Who would name their child Guts, anyway?

Who would name their child Gu— oh. I guess it’s the same kind of person who would name their kid Pippin! We wanted him to get into musical theater, but instead he’s this giant dude with a  sword. We tried.

Nature vs. nurture. I keep hearing Berserk is never going to finish because the author, Kentaro Miura, is too busy playing The Idolmaster.

To be fair, I myself killed a good half-hour playing the new… what’s it called?

(Patrick’s girlfriend yells “Hatsune Miku Project Diva F” from across the room.)

Ah, yes. A friend of ours had it and my girlfriend brings it up, I’m snickering to myself… and then she starts playing it and I realize this is the meanest game ever. This is cruelty unbound! So I’m like “lemme try, lemme try!”

And it entered my bloodstream, went right through the blood-brain barrier, and so at this point I’m all “let me try another song!” I don’t know any of the songs, but man, that game is a harsh mistress. It’s all cutesy la-la, and you can give them adorable outfits, but when it comes to actually playing the game, it will destroy you.

So I really can’t blame him for maybe, y’know, putting more time into The Idolmaster column than the Finishing Berserk column. I can’t judge. Because that would be me.

I feel like the newest rumor at this point is he’s dying, and that’s why he’ll never finish it, but…

…but really he’s playing Idolmaster.


I will admit, a single tear does roll down my cheek when I realize “so I can buy Hatsune Miku… but I can’t buy Monster?” Not to always bring it back to Monster, but there was that moment of sadness. Monster needed more vocaloids, is the lesson I’m taking from that. (laughs) Oh, God, now someone’s going to edit Monster and put in Hatsune Miku as Johan!

Well, Toyota did those commercials for the US where Miku like, went up and ordered a bacon-wrapped hotdog off the streets of L.A. or something.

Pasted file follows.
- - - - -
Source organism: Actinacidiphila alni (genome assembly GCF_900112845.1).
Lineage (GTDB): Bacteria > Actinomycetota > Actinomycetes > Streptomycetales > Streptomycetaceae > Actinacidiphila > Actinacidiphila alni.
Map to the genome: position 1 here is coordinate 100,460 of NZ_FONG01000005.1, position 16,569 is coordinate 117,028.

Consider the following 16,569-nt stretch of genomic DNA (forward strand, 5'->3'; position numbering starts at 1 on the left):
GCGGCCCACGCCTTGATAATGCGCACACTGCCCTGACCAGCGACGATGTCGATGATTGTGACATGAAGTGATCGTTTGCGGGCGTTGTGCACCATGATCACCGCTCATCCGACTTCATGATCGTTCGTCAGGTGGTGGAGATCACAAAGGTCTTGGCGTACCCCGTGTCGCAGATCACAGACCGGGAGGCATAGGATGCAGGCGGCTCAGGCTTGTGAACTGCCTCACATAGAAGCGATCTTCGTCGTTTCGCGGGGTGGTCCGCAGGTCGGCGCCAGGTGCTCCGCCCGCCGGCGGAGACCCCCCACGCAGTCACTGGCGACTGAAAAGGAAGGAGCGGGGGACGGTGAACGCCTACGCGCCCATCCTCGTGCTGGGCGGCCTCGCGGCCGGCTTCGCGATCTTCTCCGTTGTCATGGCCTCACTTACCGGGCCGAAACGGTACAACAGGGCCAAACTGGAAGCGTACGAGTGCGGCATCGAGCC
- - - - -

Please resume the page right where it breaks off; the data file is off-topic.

Hatsune Miku? Hotdog. Hatsune Miku? Hotdog. Their names are similar. Hotdogsune Miku.

If they offered you the chance to make you into a vocaloid, would you accept?

Oh, geez… I would be a pretty pretty princess. Bright colors, a lot of colors going on. I’d like to think I wouldn’t tart it up too much. Keep it more about the talent than the T&A. Something stylish.

There are male vocaloids, if I’m not mistaken.

Yeah, but not like me, man. Not like me. I’d be the bass doo-wop vocaloid. They’d be very polite to me, but also very confused, like “where’d you come from?” It’d be fun.

Can you talk a bit about your work adapting the script for the English-language version of Wolf Children?

I was very, very lucky to get that opportunity. I think the mindset was, they were very happy with my script adaptation for Summer Wars, and if it ain’t broke, don’t mess with it. Mike McFarland was the director again, which is always a good thing, and when I watched it, I just… It’s such a heartbreaking movie, especially when you’re taking it in 10-second, 5-second chunks doing the adaptation. There were parts where I was just sitting at my computer and sobbing. Then I watched the line again, and just (crying) “how much *sob* can I fit *sniff* in the mouth flap? I should write some *sniff* alt lines in case they decide to go in a *sob* different direction, and— *breaks down*”

And again, when you get something like that movie which is already so good, it’s… I don’t mean to denigrate what I do, but when you’re working with something that great, it’s like all you’re doing is taking it from point A to point B without dropping it. Like, can I get the tea set from the kitchen to the table without doing a complete pratfall and throwing things everywhere.

“How did this turn into Warriors of the Wind?”

“We took it in a different direction, you guys!”

Now, I’m jealous because they showed it dubbed at Otakon, but I couldn’t watch it. I was elsewhere. But I wanted to be there watching it. Watching and crying.

I spoke to Taliesin Jaffe about the state of the anime industry, at least the Japanese side, and I believe his exact words were “death and obscurity,” but how do you see things at the end of 2013?

I feel like I don’t keep a close enough eye on how things are going on the Japan side to have an informed opinion. I mean there’s always the fear — just because what we do is so niche — that, y’know, it’s a small boat, and the waves are buffeting you around a little more. You feel the hits more, and I think there’s always the fear that the bubble will come back and burst again.